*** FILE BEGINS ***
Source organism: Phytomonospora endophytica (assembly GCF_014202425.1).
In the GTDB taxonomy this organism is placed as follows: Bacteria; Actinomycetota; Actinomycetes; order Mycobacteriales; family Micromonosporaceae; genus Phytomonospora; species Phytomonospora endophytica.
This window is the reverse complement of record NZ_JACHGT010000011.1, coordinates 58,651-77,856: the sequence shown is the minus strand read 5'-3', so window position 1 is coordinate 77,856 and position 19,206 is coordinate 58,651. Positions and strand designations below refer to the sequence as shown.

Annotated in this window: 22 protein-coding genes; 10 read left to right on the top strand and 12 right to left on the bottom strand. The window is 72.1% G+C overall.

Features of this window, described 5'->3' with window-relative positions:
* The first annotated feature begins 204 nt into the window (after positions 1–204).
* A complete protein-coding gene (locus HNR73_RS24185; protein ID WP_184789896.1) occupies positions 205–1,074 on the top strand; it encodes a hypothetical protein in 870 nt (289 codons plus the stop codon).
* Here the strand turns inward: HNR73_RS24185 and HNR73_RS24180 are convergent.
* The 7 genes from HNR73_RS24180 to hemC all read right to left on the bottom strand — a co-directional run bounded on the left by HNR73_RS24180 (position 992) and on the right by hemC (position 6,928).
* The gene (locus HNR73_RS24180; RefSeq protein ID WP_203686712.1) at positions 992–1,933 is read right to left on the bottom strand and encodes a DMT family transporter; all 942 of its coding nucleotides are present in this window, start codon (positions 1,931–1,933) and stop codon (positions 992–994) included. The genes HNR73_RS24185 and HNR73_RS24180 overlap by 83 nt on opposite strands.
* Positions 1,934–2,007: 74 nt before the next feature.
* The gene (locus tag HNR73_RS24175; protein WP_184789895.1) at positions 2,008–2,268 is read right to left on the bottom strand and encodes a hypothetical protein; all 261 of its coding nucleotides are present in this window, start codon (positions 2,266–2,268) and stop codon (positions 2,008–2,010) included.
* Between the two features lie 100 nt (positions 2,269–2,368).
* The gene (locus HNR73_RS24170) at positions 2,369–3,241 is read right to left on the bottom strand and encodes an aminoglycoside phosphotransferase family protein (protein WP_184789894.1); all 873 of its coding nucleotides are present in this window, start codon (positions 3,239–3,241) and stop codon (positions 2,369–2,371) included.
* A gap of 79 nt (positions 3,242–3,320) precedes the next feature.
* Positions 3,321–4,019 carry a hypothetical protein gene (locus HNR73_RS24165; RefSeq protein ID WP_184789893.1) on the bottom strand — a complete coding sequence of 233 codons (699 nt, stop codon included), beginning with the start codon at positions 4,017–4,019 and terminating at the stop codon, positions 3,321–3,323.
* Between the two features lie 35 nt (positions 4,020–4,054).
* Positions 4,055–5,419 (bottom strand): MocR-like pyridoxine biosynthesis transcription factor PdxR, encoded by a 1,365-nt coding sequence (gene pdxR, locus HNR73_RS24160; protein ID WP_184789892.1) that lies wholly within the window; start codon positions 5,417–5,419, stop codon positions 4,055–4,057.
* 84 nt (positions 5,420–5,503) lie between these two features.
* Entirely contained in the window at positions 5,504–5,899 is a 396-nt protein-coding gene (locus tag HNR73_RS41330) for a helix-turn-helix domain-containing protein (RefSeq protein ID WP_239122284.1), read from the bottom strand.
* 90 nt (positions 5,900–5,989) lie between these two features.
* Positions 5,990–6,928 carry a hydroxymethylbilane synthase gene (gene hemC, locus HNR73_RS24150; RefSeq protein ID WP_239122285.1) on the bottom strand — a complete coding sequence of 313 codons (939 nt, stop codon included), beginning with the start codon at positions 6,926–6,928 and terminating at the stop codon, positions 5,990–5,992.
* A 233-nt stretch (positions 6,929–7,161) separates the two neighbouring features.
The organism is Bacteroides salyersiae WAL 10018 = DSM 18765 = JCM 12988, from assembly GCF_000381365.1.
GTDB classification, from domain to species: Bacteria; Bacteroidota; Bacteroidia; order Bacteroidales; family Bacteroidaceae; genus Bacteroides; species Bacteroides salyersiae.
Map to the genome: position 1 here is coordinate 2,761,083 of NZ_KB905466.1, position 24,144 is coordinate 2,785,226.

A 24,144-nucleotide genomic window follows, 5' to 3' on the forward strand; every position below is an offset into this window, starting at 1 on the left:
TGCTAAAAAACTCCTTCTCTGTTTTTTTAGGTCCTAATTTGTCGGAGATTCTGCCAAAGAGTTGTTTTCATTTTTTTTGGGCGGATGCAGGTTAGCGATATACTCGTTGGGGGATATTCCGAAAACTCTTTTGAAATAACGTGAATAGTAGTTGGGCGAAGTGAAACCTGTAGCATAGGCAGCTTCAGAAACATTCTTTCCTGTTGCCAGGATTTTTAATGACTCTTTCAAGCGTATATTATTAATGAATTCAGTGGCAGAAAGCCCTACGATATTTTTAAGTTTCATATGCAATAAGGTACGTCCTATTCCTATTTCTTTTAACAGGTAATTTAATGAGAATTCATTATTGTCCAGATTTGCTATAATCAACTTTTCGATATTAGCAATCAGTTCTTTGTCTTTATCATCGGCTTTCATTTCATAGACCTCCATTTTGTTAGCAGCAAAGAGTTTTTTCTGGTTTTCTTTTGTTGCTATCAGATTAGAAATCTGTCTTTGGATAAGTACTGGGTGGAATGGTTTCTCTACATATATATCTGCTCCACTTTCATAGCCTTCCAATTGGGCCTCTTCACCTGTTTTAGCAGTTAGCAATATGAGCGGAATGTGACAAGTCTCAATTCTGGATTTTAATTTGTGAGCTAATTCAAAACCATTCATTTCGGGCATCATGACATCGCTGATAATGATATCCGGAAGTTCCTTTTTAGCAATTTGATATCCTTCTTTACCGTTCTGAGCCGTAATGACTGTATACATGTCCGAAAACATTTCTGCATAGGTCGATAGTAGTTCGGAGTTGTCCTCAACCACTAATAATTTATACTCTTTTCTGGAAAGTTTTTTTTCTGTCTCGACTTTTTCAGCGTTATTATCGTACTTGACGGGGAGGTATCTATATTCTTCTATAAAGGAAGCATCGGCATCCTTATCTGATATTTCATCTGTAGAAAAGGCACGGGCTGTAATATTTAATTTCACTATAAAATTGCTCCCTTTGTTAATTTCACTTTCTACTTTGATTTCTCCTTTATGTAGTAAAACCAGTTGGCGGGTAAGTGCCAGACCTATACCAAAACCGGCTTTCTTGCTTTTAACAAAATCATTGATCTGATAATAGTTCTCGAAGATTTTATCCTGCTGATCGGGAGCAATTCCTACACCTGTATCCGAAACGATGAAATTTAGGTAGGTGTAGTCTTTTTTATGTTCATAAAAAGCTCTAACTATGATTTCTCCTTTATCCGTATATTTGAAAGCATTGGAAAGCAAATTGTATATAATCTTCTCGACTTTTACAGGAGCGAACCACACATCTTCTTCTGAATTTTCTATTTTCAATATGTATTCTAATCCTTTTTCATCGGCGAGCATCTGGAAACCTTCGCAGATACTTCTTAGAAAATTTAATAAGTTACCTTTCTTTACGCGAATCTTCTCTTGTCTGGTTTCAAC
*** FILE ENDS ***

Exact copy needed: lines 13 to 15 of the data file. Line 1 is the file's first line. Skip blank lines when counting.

* Between the two features lie 100 nt (positions 2,269–2,368).
* The gene (locus HNR73_RS24170) at positions 2,369–3,241 is read right to left on the bottom strand and encodes an aminoglycoside phosphotransferase family protein (protein WP_184789894.1); all 873 of its coding nucleotides are present in this window, start codon (positions 3,239–3,241) and stop codon (positions 2,369–2,371) included.
* A gap of 79 nt (positions 3,242–3,320) precedes the next feature.